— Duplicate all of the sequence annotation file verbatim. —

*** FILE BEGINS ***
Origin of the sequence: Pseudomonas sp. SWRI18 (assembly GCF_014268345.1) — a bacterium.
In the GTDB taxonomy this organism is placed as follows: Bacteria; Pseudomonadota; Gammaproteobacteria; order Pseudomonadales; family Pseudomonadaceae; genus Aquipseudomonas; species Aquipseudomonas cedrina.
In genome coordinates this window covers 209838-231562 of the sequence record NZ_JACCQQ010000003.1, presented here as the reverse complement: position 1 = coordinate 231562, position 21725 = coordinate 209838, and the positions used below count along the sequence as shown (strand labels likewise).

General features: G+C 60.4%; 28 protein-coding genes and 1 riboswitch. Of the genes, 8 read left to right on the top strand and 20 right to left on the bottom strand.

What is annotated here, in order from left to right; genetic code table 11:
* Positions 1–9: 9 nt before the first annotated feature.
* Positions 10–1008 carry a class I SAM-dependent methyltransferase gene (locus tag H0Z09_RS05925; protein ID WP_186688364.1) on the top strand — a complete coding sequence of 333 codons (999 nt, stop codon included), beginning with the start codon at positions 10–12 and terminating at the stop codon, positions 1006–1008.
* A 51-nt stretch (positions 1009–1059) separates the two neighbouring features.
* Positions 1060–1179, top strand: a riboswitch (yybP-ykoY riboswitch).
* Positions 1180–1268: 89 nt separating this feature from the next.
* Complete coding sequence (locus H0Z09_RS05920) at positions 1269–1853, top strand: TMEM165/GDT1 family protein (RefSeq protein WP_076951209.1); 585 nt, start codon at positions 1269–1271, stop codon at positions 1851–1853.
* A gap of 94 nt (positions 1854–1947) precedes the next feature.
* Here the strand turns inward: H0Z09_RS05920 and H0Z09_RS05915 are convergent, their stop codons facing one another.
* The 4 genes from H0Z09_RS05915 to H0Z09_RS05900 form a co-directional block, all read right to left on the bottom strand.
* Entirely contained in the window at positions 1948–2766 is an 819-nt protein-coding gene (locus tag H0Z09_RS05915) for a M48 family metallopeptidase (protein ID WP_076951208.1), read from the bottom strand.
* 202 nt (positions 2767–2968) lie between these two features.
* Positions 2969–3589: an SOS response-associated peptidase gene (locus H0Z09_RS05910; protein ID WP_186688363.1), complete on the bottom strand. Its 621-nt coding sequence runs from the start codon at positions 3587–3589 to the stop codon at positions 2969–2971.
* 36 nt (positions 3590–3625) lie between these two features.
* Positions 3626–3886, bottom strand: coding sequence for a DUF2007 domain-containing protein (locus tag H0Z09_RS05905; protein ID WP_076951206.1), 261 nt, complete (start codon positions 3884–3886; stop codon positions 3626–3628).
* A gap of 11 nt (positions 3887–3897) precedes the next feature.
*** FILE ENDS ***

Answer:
Origin of the sequence: Pseudomonas sp. SWRI18 (assembly GCF_014268345.1) — a bacterium.
In the GTDB taxonomy this organism is placed as follows: Bacteria; Pseudomonadota; Gammaproteobacteria; order Pseudomonadales; family Pseudomonadaceae; genus Aquipseudomonas; species Aquipseudomonas cedrina.
In genome coordinates this window covers 209838-231562 of the sequence record NZ_JACCQQ010000003.1, presented here as the reverse complement: position 1 = coordinate 231562, position 21725 = coordinate 209838, and the positions used below count along the sequence as shown (strand labels likewise).

General features: G+C 60.4%; 28 protein-coding genes and 1 riboswitch. Of the genes, 8 read left to right on the top strand and 20 right to left on the bottom strand.

What is annotated here, in order from left to right; genetic code table 11:
* Positions 1–9: 9 nt before the first annotated feature.
* Positions 10–1008 carry a class I SAM-dependent methyltransferase gene (locus tag H0Z09_RS05925; protein ID WP_186688364.1) on the top strand — a complete coding sequence of 333 codons (999 nt, stop codon included), beginning with the start codon at positions 10–12 and terminating at the stop codon, positions 1006–1008.
* A 51-nt stretch (positions 1009–1059) separates the two neighbouring features.
* Positions 1060–1179, top strand: a riboswitch (yybP-ykoY riboswitch).
* Positions 1180–1268: 89 nt separating this feature from the next.
* Complete coding sequence (locus H0Z09_RS05920) at positions 1269–1853, top strand: TMEM165/GDT1 family protein (RefSeq protein WP_076951209.1); 585 nt, start codon at positions 1269–1271, stop codon at positions 1851–1853.
* A gap of 94 nt (positions 1854–1947) precedes the next feature.
* Here the strand turns inward: H0Z09_RS05920 and H0Z09_RS05915 are convergent, their stop codons facing one another.
* The 4 genes from H0Z09_RS05915 to H0Z09_RS05900 form a co-directional block, all read right to left on the bottom strand.
* Entirely contained in the window at positions 1948–2766 is an 819-nt protein-coding gene (locus tag H0Z09_RS05915) for a M48 family metallopeptidase (protein ID WP_076951208.1), read from the bottom strand.
* 202 nt (positions 2767–2968) lie between these two features.
* Positions 2969–3589: an SOS response-associated peptidase gene (locus H0Z09_RS05910; protein ID WP_186688363.1), complete on the bottom strand. Its 621-nt coding sequence runs from the start codon at positions 3587–3589 to the stop codon at positions 2969–2971.
* 36 nt (positions 3590–3625) lie between these two features.
* Positions 3626–3886, bottom strand: coding sequence for a DUF2007 domain-containing protein (locus tag H0Z09_RS05905; protein ID WP_076951206.1), 261 nt, complete (start codon positions 3884–3886; stop codon positions 3626–3628).
* A gap of 11 nt (positions 3887–3897) precedes the next feature.